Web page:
Podcast: Play in new window | Download
Subscribe: Apple Podcasts | RSS
Welcome, Craig J Bishop!
- Craig designed and built the Gameslab, which is a custom gaming platform built with a Xilinx Zynq part (XC7Z035). (Update: Craig has been posting more about the Gameslab on his site here)
- Bought reballed chips on PCBs. They were actually a $1200 chip he got for $80.
- Episode with Ryan Cousins
- There is apparently a kit for counterfeiting Xilinx chips
- National lab has a pdf on how to detect counterfeits
- Digilent Zybo
- Craig built the board on the JLC 6 layer process at 210×100 for each board. $150 for 5 PCBs.
- DDR3 chip was .8mm pitch
- Using stack up to calculate impedance/prop delay
- Used an excel sheet to track delay and skew for nets, since KiCad can’t track delays between layers
- FPGA on chip delays are also stated in the datasheet and need to be accounted for.
- Running Rust on STM32L0, on kernel modules in A9, applications / games
- Sense resistors with instrumentation amps going to the ADC to measure each rail’s current draw.
- BQ24250 chip for charging with configurable registers
- Zynq doesn’t necessarily need the bitstream programmed first. Instead the A9s boot first and can load the bitstream.
- Every game brings its own hardware
- Can put the Gameboy hardware into the fabric!
- Craig doesn’t like verilog, so he uses a higher level language called SpinalHDL. It is a fork of Chisel, which is based on Scala.
- Each of the above languages are strongly typed. Loosely typed means you can convert between data types, like in C.
- “Verilog is becoming the assembly language of FPGAs”
- AXI bus
- Most designs need to reimplement different hardware blocks. But there are libraries in Chisel, which can implement things easier.
- Vex Risc V
- Created a frame buffer for the LCD and some 2d graphics acceleration on the Gameslab.
- Learned to program to make PC games. This was part of the idea behind the Gamesphere project as well.
- PIC18F452 in a 40 pin DIP
- Used AT91R4000 for the game sphere
- Andrei LaMothe wrote the book “The Black Art of video game console design”
- Cypress dual port SRAM
- Craig’s first “big boy job” was working for a a neighbor up the street starting a semiconductor packaging company (Tim Olson)
- Deca Technologies was opening a Wafer Level Chip Scale packaging fab in the Philippines.
- After iphone came out, there was a lot of demand for low profile complex chips.
- Raspberry Pi photon problem
- Added a “squishy” layer to the silicon, and then exposing certain parts of the silicon to the interconnect.
- The graphics problem was that they wanted to make the chip bigger but the silicon smaller
- EWLB from Infineon looks like a plastic wafer.
- Can put two chips next to each other
- There was a paper about the subject (has the image Chris and Craig were discussing during recording).
- Sometimes the parts are placed 30 microns to the left, which is not good for the substrate they are placed upon.
- Can get really expensive PnP machines but they go slow.
- The microscope would spit out X, Y and rotation, but it scales with chip complexity, such as when there are two chips.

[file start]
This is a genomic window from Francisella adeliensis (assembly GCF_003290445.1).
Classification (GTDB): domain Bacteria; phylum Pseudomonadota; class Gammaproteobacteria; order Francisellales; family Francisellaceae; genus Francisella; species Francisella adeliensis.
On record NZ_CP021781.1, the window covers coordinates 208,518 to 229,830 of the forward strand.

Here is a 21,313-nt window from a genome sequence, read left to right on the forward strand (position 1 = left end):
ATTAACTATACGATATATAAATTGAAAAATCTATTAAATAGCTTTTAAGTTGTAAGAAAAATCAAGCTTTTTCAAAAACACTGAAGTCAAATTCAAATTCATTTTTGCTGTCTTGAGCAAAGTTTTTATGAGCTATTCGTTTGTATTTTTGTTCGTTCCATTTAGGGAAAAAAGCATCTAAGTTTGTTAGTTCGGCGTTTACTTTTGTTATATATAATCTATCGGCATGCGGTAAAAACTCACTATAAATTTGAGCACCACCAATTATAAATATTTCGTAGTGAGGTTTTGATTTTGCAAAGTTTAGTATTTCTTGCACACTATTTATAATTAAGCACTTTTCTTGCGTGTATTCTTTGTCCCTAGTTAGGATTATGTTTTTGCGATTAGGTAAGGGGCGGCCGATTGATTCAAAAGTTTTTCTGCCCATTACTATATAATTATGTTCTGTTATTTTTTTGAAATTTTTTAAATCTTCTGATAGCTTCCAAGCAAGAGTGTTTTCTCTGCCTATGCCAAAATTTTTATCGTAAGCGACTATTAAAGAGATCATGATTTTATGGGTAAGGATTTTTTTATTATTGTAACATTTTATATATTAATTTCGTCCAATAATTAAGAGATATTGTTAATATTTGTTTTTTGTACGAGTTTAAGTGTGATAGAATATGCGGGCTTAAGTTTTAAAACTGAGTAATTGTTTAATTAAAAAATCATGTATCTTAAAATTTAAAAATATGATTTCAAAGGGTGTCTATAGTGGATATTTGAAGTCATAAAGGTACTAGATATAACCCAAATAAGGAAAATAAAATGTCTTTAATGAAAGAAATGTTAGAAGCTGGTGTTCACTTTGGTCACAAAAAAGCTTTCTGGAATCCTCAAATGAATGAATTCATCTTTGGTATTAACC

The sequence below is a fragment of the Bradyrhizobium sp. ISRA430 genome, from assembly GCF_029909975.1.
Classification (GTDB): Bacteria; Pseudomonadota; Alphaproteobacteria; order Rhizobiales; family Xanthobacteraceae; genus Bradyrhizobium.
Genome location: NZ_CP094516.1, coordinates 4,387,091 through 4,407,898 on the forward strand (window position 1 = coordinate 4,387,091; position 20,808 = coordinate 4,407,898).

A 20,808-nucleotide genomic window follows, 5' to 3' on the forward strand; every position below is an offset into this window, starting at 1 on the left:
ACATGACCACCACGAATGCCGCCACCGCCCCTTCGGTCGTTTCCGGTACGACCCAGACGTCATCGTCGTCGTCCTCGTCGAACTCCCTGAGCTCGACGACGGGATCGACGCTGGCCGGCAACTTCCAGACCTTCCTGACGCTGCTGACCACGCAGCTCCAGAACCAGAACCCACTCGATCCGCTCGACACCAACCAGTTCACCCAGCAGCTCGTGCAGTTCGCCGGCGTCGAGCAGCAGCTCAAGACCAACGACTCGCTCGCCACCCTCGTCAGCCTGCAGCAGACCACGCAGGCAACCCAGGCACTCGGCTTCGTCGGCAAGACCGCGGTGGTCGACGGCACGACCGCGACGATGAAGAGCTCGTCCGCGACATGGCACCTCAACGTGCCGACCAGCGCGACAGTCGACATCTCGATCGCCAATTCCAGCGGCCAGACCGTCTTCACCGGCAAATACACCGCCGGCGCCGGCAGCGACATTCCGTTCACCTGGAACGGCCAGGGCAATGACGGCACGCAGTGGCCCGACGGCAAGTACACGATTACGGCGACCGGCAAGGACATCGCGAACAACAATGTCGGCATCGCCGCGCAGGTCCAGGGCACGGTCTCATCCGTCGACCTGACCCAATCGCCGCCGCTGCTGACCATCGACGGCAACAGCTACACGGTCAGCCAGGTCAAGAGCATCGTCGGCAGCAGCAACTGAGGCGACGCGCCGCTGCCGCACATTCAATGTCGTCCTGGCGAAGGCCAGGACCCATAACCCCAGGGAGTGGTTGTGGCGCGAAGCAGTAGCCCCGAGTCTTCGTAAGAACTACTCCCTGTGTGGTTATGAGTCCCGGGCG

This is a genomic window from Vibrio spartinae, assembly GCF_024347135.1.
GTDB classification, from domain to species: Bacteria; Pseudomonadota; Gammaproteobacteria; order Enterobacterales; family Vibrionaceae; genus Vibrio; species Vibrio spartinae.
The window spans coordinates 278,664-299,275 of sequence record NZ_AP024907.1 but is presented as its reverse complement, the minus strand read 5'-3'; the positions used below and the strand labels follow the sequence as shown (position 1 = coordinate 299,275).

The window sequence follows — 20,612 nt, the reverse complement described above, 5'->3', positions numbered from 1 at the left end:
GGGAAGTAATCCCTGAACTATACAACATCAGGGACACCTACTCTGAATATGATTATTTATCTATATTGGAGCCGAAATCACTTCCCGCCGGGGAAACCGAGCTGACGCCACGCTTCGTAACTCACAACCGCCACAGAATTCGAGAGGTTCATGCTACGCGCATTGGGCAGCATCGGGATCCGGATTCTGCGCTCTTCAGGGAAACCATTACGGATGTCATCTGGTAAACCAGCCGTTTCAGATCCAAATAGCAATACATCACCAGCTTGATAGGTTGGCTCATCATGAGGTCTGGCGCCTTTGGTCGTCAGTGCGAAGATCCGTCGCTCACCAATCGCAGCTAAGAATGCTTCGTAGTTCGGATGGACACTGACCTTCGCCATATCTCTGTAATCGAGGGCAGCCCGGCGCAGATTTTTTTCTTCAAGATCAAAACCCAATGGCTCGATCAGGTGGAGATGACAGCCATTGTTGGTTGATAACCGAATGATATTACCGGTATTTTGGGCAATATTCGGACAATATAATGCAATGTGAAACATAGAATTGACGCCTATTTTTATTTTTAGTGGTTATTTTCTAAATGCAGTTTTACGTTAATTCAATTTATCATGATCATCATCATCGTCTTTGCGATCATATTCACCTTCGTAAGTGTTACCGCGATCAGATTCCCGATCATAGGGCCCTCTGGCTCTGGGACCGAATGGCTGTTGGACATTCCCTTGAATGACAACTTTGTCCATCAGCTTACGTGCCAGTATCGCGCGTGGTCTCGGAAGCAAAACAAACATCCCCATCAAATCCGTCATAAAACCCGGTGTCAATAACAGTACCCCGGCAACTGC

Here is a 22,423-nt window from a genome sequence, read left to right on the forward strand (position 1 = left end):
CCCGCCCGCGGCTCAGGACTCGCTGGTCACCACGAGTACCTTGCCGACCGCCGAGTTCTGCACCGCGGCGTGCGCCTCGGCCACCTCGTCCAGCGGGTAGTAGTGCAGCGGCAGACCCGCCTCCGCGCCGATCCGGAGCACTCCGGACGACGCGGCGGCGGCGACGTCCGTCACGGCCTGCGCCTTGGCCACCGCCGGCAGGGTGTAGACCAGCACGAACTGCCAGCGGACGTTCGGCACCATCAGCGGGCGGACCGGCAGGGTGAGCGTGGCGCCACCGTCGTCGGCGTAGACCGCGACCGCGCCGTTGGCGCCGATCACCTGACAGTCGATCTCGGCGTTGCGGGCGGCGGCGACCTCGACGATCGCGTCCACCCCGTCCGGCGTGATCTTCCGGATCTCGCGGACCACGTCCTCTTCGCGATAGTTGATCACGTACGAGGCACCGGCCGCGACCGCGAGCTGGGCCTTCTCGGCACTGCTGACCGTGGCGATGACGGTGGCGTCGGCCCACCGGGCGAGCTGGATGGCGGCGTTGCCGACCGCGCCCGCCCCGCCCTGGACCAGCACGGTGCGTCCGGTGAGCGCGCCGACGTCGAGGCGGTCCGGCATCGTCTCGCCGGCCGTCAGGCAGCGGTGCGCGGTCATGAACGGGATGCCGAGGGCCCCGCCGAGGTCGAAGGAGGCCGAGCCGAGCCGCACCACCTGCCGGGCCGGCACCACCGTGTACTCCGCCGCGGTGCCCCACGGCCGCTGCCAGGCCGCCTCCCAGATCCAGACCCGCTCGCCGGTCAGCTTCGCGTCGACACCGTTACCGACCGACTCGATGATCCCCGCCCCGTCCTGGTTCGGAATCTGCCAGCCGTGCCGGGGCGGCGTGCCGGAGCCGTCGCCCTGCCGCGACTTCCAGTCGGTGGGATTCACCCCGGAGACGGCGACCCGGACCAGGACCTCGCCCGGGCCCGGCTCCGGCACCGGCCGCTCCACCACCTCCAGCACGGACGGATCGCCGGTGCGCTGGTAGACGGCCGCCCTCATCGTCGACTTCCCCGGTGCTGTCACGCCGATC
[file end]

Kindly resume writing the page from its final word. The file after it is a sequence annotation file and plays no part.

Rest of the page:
- Needed to do traces between them
- Craig’s job was to take the output and do some autorouting between them.
- Feature sizes were 1 micron
- Package design looks like PCB design
- Cadence sells System in Package designer but is really Allegro with different plugins.
- Can people do their own SIP?
- Craig thinks that design will move towards more SIP
- Split die architecture
- Split it into a few pieces: This will help improve yield and flexibility, as well as modularity.
- Chris asked about Chiplets, a topic that is championed by Dr Subu (sp?)
- Chiplets are going to do interconnect in silicon, not plastic
- Example is BLE and micro
- Adaptive alignment
- Craig gave a talk at KiCon about how Autorouters work and how they have been improving.
- Not your grandpa’s autorouter
- Freerouting is nice and available but it’s not the latest
- Moving towards interactive design (P&R), but Craig thinks it should go the other way.
- Generative design would be better
- Dave Vandenbout’s SKiDL talk
- Craig was briefly interviewed by Piotr and Alvaro at KiCon
- Find Craig on his personal site where he is documenting his projects (craigjb.com) and also find him as @craig_jbishop on Twitter.
- Check out the Phoenix 3H (hardware happy hour) if you’re in the area!
Another fantastic podcast Chris; and Craig was another outstanding guest. Thanks both of you for a pleasure-and-resource-packed 90 minutes or so. Craig is definitely doing what I can only dream of. I really need to get my FPGA game on point!
This was a very cool episode. Craig has created a real cool retro style FPGA game console . These seem to be all the rage these days; the MiSTer is another nice FPGA based retro game setup. Jeri Ellensworth can be tossed in that mix as well with the C-One she created some time back, so Craig is in good company.
Funny, I think Craig and I read some similar books back in the day. I too was a fan of Andre LaMothe and went through his Tricks of the Windows Game Programming Gurus book as well as others many moons ago, but, like Craig, decided to follow another path. I seen Andre’s Hydra Game Dev Kit that was based on the Parallax Propeller 1 chip at a Fry’s at one point and had to grab it. Although I don’t have his Black Art book, he does have a course on Udemy that is based on his book which is quite cool.
I wish Criag luck with his Gameslab device and hope it makes it to a consumer product.
Thanks Chris and Dave for producing these podcasts. They are awesome!
Matthew Suffidy says
It is not a very accurate portrayal of the effect of an asteroid hit, but just for fun you could check out the end of “These Final Hours”, which is an Australian Film.
Quality episode, once again!